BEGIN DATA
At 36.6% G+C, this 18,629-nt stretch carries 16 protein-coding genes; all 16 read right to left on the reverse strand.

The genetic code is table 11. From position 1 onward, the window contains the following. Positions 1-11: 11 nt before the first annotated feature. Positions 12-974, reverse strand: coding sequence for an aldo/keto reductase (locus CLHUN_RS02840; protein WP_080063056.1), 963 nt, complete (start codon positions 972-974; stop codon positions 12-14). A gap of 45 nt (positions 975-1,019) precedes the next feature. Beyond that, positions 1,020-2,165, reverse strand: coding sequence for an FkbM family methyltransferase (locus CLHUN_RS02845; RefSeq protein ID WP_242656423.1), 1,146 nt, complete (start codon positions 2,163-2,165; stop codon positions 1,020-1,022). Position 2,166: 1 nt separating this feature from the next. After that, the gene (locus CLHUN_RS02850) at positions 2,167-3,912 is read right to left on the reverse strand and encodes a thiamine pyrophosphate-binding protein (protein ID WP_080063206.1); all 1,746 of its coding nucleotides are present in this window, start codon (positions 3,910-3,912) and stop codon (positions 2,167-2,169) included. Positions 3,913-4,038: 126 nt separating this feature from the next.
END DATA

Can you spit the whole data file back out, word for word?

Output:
At 36.6% G+C, this 18,629-nt stretch carries 16 protein-coding genes; all 16 read right to left on the reverse strand.

The genetic code is table 11. From position 1 onward, the window contains the following. Positions 1-11: 11 nt before the first annotated feature. Positions 12-974, reverse strand: coding sequence for an aldo/keto reductase (locus CLHUN_RS02840; protein WP_080063056.1), 963 nt, complete (start codon positions 972-974; stop codon positions 12-14). A gap of 45 nt (positions 975-1,019) precedes the next feature. Beyond that, positions 1,020-2,165, reverse strand: coding sequence for an FkbM family methyltransferase (locus CLHUN_RS02845; RefSeq protein ID WP_242656423.1), 1,146 nt, complete (start codon positions 2,163-2,165; stop codon positions 1,020-1,022). Position 2,166: 1 nt separating this feature from the next. After that, the gene (locus CLHUN_RS02850) at positions 2,167-3,912 is read right to left on the reverse strand and encodes a thiamine pyrophosphate-binding protein (protein ID WP_080063206.1); all 1,746 of its coding nucleotides are present in this window, start codon (positions 3,910-3,912) and stop codon (positions 2,167-2,169) included. Positions 3,913-4,038: 126 nt separating this feature from the next.